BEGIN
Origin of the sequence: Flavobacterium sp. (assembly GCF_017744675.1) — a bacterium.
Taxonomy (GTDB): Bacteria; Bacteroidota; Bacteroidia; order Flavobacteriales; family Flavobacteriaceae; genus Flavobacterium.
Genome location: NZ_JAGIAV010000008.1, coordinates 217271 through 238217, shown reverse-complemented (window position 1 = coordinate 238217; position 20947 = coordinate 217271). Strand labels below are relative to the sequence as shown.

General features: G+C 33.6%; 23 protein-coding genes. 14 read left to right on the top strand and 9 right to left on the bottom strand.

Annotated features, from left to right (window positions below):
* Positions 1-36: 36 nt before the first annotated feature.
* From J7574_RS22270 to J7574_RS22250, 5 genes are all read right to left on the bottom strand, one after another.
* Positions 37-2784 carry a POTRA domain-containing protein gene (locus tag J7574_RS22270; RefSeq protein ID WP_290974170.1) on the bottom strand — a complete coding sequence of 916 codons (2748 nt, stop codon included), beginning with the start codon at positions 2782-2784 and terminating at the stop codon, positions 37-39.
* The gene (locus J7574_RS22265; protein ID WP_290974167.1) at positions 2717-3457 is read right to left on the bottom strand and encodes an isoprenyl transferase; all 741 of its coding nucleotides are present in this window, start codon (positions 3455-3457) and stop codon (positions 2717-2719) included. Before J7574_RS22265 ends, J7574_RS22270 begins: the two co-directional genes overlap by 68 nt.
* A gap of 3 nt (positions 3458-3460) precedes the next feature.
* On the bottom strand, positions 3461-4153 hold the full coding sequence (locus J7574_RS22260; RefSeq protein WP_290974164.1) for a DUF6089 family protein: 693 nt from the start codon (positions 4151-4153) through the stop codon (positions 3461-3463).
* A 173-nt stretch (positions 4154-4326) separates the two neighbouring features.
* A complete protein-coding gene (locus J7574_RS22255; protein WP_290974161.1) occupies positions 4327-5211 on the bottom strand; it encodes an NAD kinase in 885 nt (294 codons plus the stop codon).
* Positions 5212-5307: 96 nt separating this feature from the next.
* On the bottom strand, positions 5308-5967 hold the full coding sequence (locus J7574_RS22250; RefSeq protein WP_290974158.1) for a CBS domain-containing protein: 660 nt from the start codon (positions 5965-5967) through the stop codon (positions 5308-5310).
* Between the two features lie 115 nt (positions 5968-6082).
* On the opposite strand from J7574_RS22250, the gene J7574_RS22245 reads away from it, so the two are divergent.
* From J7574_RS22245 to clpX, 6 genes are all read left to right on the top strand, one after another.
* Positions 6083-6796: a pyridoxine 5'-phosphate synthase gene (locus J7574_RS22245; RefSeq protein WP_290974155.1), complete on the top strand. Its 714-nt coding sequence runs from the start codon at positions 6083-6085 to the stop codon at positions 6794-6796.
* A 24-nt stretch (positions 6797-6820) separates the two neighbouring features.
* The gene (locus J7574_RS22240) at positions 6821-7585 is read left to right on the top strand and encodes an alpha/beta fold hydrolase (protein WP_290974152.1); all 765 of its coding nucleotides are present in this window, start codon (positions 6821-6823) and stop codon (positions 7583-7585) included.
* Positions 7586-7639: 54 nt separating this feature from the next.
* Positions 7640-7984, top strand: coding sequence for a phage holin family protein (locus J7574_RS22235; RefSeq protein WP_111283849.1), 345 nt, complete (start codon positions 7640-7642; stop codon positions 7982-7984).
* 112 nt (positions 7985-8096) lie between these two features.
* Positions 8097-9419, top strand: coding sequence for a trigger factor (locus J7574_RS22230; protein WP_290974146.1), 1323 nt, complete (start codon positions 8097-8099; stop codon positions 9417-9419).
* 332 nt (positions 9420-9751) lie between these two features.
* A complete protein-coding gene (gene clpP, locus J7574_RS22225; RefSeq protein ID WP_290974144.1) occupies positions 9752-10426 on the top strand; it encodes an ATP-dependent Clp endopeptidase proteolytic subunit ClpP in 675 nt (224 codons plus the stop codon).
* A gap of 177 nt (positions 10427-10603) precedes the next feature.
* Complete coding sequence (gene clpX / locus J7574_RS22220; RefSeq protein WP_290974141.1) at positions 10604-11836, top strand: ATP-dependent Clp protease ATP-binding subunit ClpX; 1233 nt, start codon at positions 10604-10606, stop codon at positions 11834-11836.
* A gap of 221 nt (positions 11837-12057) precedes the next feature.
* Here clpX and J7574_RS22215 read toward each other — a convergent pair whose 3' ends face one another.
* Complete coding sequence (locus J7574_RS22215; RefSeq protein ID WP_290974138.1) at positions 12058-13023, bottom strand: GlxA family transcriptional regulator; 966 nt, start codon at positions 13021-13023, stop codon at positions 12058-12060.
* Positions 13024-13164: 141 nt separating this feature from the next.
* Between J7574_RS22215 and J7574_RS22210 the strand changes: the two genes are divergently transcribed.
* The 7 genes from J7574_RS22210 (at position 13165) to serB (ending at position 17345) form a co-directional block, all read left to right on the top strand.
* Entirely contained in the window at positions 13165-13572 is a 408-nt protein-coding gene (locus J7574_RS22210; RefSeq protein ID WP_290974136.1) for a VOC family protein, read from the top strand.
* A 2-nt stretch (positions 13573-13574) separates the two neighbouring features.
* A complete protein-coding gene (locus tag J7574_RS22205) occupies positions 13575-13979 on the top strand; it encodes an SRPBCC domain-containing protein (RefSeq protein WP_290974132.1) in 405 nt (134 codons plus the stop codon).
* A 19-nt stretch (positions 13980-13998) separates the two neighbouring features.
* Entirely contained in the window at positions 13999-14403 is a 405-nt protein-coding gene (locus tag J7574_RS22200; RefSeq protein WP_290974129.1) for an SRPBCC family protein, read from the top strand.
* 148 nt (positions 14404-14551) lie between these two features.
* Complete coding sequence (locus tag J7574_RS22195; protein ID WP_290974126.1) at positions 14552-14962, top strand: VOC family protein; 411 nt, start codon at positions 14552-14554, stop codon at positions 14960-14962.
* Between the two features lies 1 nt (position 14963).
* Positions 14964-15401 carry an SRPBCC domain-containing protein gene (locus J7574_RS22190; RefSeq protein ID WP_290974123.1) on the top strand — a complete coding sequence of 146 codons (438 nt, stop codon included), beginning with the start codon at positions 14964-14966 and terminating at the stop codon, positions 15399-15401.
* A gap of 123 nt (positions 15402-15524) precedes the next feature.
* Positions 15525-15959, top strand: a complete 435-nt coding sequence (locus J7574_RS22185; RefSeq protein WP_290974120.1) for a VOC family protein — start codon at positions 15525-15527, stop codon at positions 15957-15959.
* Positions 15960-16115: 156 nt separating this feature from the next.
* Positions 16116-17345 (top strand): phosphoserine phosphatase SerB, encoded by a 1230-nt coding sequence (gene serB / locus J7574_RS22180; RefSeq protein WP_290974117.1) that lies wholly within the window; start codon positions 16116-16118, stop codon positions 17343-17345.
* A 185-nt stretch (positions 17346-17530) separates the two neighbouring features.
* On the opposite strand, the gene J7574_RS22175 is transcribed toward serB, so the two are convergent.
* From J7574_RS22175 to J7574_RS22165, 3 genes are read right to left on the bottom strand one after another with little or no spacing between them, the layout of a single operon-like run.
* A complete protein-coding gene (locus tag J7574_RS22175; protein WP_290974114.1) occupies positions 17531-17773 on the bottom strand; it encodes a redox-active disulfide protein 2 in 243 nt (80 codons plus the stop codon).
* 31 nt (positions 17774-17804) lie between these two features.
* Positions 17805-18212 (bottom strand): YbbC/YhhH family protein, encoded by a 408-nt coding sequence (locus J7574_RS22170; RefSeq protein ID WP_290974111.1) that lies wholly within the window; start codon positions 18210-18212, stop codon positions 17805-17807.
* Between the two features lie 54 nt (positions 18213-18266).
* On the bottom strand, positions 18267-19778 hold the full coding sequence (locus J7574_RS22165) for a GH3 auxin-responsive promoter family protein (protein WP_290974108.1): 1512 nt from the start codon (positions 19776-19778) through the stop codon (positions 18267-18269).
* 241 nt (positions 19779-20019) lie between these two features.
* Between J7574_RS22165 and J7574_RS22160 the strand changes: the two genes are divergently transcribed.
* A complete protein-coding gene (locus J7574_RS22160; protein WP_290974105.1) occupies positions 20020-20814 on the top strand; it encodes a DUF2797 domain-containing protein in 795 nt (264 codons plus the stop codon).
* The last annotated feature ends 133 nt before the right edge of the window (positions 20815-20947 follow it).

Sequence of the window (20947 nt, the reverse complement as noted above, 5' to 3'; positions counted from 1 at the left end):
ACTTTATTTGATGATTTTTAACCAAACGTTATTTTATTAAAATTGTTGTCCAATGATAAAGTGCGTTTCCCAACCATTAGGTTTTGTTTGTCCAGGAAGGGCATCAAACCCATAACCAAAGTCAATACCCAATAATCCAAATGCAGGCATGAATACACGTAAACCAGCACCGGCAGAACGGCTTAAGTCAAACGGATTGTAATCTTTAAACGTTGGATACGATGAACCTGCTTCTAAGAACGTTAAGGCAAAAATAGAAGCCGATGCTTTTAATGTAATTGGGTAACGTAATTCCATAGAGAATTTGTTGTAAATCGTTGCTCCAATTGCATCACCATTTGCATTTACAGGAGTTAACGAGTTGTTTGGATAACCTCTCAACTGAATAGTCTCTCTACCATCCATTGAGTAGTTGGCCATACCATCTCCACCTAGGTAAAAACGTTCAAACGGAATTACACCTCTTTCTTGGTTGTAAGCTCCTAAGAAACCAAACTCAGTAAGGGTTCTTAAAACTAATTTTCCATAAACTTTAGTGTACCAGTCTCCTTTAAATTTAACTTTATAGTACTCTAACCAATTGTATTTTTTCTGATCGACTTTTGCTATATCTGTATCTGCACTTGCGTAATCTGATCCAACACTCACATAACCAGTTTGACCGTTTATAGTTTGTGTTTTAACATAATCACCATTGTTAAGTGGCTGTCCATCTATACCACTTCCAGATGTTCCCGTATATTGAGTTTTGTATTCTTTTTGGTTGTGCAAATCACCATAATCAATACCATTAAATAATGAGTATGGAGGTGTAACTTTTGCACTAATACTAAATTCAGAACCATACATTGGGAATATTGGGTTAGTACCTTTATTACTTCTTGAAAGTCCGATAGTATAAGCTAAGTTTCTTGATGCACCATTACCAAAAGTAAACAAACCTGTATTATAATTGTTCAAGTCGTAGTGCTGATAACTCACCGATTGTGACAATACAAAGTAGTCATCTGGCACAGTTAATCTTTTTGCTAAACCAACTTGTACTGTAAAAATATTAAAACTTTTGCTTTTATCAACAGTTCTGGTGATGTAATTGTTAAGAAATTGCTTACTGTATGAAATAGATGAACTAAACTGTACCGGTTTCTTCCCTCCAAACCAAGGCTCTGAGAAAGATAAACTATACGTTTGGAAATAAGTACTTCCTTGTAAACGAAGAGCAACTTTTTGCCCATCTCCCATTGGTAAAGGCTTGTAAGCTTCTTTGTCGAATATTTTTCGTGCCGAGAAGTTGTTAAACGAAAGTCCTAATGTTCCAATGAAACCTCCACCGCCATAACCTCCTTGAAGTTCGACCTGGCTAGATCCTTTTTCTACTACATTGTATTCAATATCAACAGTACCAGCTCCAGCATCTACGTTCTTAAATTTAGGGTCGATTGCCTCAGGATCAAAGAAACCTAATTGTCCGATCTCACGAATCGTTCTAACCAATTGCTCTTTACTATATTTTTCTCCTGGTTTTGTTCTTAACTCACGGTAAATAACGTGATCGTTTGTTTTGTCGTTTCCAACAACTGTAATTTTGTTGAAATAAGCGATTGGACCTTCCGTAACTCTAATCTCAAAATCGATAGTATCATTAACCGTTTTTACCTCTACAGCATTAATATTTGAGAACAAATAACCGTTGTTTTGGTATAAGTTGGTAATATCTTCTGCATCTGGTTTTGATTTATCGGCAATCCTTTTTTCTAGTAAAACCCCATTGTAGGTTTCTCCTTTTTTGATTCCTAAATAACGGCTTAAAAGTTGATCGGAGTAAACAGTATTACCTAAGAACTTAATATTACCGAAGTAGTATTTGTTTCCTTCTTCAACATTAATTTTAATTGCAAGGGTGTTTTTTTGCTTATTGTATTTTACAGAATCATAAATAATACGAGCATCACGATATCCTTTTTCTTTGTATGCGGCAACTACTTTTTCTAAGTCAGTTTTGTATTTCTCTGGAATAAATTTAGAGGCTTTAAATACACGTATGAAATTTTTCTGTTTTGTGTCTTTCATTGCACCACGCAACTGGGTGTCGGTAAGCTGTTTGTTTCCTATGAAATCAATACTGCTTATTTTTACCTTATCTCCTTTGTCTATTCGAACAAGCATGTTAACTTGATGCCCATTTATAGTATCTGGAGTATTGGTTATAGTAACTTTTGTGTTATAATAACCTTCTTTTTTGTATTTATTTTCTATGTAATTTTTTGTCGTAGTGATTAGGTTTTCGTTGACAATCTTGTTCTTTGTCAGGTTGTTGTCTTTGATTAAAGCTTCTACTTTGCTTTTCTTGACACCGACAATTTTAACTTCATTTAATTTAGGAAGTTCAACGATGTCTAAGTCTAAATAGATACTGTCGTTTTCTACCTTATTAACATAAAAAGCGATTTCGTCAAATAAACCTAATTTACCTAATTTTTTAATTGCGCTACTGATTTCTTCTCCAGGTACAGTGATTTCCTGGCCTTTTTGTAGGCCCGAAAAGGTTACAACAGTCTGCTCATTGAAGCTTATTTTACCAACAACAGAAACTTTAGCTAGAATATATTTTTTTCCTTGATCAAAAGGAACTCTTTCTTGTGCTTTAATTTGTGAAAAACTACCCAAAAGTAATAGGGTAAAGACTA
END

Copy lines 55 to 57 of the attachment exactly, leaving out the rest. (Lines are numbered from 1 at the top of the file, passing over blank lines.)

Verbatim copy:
* Between the two features lie 54 nt (positions 18213-18266).
* On the bottom strand, positions 18267-19778 hold the full coding sequence (locus J7574_RS22165) for a GH3 auxin-responsive promoter family protein (protein WP_290974108.1): 1512 nt from the start codon (positions 19776-19778) through the stop codon (positions 18267-18269).
* 241 nt (positions 19779-20019) lie between these two features.